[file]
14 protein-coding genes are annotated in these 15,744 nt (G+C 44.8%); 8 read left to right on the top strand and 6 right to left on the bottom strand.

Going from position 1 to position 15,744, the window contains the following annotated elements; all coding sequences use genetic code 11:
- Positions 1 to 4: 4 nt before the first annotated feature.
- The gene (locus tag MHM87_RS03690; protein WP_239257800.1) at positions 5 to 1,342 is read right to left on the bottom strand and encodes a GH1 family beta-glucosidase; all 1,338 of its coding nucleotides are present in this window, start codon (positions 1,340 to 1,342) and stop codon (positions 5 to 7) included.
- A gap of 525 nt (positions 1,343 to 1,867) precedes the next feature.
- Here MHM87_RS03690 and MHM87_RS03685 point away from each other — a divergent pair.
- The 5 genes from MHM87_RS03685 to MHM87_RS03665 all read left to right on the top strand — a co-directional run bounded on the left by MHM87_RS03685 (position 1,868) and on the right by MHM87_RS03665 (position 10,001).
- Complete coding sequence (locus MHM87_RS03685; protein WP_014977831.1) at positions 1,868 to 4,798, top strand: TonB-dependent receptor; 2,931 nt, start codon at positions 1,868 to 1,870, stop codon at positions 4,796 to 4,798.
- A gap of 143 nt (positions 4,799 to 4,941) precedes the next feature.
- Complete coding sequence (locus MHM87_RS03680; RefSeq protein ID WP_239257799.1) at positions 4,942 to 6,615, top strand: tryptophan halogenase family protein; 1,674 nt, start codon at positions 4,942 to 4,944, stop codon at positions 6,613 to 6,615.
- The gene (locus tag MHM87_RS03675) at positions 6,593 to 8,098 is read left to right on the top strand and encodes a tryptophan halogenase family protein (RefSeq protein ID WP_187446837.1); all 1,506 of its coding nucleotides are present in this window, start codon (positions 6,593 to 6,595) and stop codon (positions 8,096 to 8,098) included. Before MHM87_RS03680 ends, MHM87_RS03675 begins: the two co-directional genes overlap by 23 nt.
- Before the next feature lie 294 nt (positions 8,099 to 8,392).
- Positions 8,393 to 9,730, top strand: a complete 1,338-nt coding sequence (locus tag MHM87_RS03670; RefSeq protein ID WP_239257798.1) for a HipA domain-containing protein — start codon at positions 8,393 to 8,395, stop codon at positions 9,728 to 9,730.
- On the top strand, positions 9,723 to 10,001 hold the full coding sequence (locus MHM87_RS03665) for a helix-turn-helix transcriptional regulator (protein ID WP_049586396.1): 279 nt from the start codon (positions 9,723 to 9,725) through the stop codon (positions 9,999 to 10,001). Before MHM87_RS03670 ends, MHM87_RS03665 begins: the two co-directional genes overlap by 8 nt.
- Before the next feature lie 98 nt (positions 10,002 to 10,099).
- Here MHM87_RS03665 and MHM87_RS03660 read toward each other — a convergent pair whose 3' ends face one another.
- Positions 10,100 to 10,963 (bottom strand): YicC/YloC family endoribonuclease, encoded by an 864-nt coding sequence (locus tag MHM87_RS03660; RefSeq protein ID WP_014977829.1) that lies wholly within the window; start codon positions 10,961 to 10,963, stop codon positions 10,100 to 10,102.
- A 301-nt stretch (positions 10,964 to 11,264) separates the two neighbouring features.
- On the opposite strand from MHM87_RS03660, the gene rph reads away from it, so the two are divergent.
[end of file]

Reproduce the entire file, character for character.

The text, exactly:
14 protein-coding genes are annotated in these 15,744 nt (G+C 44.8%); 8 read left to right on the top strand and 6 right to left on the bottom strand.

Going from position 1 to position 15,744, the window contains the following annotated elements; all coding sequences use genetic code 11:
- Positions 1 to 4: 4 nt before the first annotated feature.
- The gene (locus tag MHM87_RS03690; protein WP_239257800.1) at positions 5 to 1,342 is read right to left on the bottom strand and encodes a GH1 family beta-glucosidase; all 1,338 of its coding nucleotides are present in this window, start codon (positions 1,340 to 1,342) and stop codon (positions 5 to 7) included.
- A gap of 525 nt (positions 1,343 to 1,867) precedes the next feature.
- Here MHM87_RS03690 and MHM87_RS03685 point away from each other — a divergent pair.
- The 5 genes from MHM87_RS03685 to MHM87_RS03665 all read left to right on the top strand — a co-directional run bounded on the left by MHM87_RS03685 (position 1,868) and on the right by MHM87_RS03665 (position 10,001).
- Complete coding sequence (locus MHM87_RS03685; protein WP_014977831.1) at positions 1,868 to 4,798, top strand: TonB-dependent receptor; 2,931 nt, start codon at positions 1,868 to 1,870, stop codon at positions 4,796 to 4,798.
- A gap of 143 nt (positions 4,799 to 4,941) precedes the next feature.
- Complete coding sequence (locus MHM87_RS03680; RefSeq protein ID WP_239257799.1) at positions 4,942 to 6,615, top strand: tryptophan halogenase family protein; 1,674 nt, start codon at positions 4,942 to 4,944, stop codon at positions 6,613 to 6,615.
- The gene (locus tag MHM87_RS03675) at positions 6,593 to 8,098 is read left to right on the top strand and encodes a tryptophan halogenase family protein (RefSeq protein ID WP_187446837.1); all 1,506 of its coding nucleotides are present in this window, start codon (positions 6,593 to 6,595) and stop codon (positions 8,096 to 8,098) included. Before MHM87_RS03680 ends, MHM87_RS03675 begins: the two co-directional genes overlap by 23 nt.
- Before the next feature lie 294 nt (positions 8,099 to 8,392).
- Positions 8,393 to 9,730, top strand: a complete 1,338-nt coding sequence (locus tag MHM87_RS03670; RefSeq protein ID WP_239257798.1) for a HipA domain-containing protein — start codon at positions 8,393 to 8,395, stop codon at positions 9,728 to 9,730.
- On the top strand, positions 9,723 to 10,001 hold the full coding sequence (locus MHM87_RS03665) for a helix-turn-helix transcriptional regulator (protein ID WP_049586396.1): 279 nt from the start codon (positions 9,723 to 9,725) through the stop codon (positions 9,999 to 10,001). Before MHM87_RS03670 ends, MHM87_RS03665 begins: the two co-directional genes overlap by 8 nt.
- Before the next feature lie 98 nt (positions 10,002 to 10,099).
- Here MHM87_RS03665 and MHM87_RS03660 read toward each other — a convergent pair whose 3' ends face one another.
- Positions 10,100 to 10,963 (bottom strand): YicC/YloC family endoribonuclease, encoded by an 864-nt coding sequence (locus tag MHM87_RS03660; RefSeq protein ID WP_014977829.1) that lies wholly within the window; start codon positions 10,961 to 10,963, stop codon positions 10,100 to 10,102.
- A 301-nt stretch (positions 10,964 to 11,264) separates the two neighbouring features.
- On the opposite strand from MHM87_RS03660, the gene rph reads away from it, so the two are divergent.